Franchise agreements and disclosure documents are essential documents requiring careful examination. You will need to obtain legal advice on these documents. You will need to be aware of your rights as a franchisee set out in the Franchising Code of Conduct.

 

Prepared by Elisabeth Ritchie, Partner, Home Wilkinson Lowry

www.hwl.com.au

Elisabeth Ritchie is the head of the firm's Franchising and Licensing Cell. The firm provides specialist advice to both franchisors and franchisees. Elisabeth regularly advises in relation to the set up and purchase of franchises, as well as presenting franchise workshops and seminars.
For further details please contact Elisabeth by email here or (02) 9334 8649.



 


Author: Elisabeth Ritchie - HWL Lawyers

10 Steps For Choosing The Right Franchise

Written on the 15th of September 2011 by Tracey Voyce - Bloomtools

Buying franchises is a daunting task. You have to consider the Industry, the brand, competitors, location, finance and numerous other things. You also have to make sure it fits in with your experience, your skills and your lifestyle. Choosing a franchise is especially challenging job.

To make the process of choosing a franchise easier for you, I’ve compiled this list of the ten steps you should follow.

Step 1 – Start your general research

Use whatever tools you have at your disposal to find out about the franchise industry. A good place to start is the Internet - read articles and reports from the Franchise Council of Australia, search for advice from franchising experts and browse franchise directories to see what’s available. You should also subscribe to some franchising and small business magazines to get their perspective on the industry. Empower yourself with as much knowledge as possible before you start on your franchise search.

Step 2 – Know yourself

So, now that you have an understanding of the franchise industry, you need to have a long, hard look at yourself and why you want to go into franchising. Firstly, brainstorm what you want from a franchise. Flexibility? The option to work from home? A challenge? To work with a strong brand? You also need to honest with yourself about your strengths and weaknesses, your skills and your experience. For examples, if finance isn’t your strong point then you need to make sure you can get adequate financial support from the franchise you choose. It’s important for you to identify these things so you can base your future decision on them.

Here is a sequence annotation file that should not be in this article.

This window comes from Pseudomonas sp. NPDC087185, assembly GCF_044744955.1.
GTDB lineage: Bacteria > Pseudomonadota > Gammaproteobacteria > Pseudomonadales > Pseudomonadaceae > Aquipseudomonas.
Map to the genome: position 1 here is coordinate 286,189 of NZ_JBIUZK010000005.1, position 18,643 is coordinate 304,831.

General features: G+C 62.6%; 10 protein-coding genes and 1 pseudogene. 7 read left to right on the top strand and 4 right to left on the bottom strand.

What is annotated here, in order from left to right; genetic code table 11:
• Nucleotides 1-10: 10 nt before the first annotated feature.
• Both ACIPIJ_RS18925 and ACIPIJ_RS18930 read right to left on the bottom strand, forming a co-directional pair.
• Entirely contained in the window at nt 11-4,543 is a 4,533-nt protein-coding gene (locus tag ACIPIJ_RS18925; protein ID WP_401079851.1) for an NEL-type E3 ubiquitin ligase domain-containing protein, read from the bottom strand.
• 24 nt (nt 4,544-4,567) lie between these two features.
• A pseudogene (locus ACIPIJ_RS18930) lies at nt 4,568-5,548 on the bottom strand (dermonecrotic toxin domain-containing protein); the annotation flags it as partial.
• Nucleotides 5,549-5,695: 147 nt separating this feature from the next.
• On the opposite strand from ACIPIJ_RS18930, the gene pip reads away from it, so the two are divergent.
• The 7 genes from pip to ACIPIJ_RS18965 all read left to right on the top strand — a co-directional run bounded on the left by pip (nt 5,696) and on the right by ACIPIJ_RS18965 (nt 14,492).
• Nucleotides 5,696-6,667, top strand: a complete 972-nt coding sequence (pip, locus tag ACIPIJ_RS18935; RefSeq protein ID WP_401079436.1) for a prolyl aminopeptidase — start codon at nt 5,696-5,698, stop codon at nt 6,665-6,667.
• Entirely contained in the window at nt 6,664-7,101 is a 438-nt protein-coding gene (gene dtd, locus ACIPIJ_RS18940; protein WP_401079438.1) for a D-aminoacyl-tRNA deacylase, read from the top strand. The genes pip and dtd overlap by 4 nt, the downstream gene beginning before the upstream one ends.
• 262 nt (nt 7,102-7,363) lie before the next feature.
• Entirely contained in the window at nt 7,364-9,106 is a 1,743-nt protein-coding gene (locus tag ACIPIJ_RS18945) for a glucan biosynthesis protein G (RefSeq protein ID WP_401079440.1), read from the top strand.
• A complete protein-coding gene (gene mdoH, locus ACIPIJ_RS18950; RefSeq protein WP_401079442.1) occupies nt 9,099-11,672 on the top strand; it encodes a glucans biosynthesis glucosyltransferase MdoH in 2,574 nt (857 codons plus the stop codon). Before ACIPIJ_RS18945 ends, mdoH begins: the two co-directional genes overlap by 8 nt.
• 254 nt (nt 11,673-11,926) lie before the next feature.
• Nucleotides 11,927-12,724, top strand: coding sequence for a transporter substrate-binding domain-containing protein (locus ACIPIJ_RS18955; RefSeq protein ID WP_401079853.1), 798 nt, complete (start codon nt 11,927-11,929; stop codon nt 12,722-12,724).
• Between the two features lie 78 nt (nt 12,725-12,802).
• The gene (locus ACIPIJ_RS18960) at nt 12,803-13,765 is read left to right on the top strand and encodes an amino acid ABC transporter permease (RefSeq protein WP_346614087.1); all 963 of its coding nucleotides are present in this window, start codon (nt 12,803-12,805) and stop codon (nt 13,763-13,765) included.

Step 3 - Assess your financial situation

It’s essential that you are realistic about what you can and can’t afford right from the beginning. Sit down with your accountant and crunch the numbers so you know right from the start what your budget is and also the timeframe you need for accessing finance. Figure out how much you can afford then choose your shortlist based on that, rather than choosing the franchises you like, then struggling to scrape together the money – starting off on the back foot will make it really difficult for you to succeed in the long-term. Once you’ve set your budget, stick to it! Looking above what you can realistically afford will only cause you more stress and confusion.

Step 4 - Shortlist your favourites

You’ve equipped yourself with knowledge of the industry and have established your own position, so now it’s time to find some franchise opportunities that you like. The best way to start is to search online directories, because you can conduct searches based on the industry you want to get into and on how much you want to invest. You should also view the websites of the franchises you like to find out more information about them and the opportunity they are offering. Ideally, the website should have a section dedicated to franchising with lots of information, like on the Australian Franchises website.

Next you should create a simple spreadsheet to help you evaluate these franchises. Put the names of each franchise down the left side of the page and several headings across the top that are important to you, such as ‘professional image’, ‘brand strength’, ‘training offered’ and ‘marketing support’. Then for each franchise, make notes about each area and rate them out of ten. This summary only needs to be very basic to help you get your list down to 3, so you can contact each of these for more information.

Step 5 - Contact your shortlisted franchises

You will now need more information from the 3 franchises on your shortlist. Make contact with each one and arrange to meet or speak with their Franchising Manager. Prepare a list of questions to ask them to get more details on what you have already ranked them on and to work out whether you will be compatible with them. Many potential franchisees that contact a potential franchisor for more information ask questions such as:

  • Who runs the company?
  • What is the target market?
  • How does the franchise system work?
  • What will it cost me to set up a franchise?
  • What kind of training, marketing and support is offered?

Asking questions like this will help you get as much information as possible so you can make an informed decision.

Step 6 – Choose your favourite

Now that you’ve had a chance to speak to someone from each of your shortlisted franchises and been given more information, you should evaluate everything you have learnt and choose a favourite to pursue. Once you choose to contact this franchise again to get more information, you are moving along the franchisee process, but you are not yet locked into anything.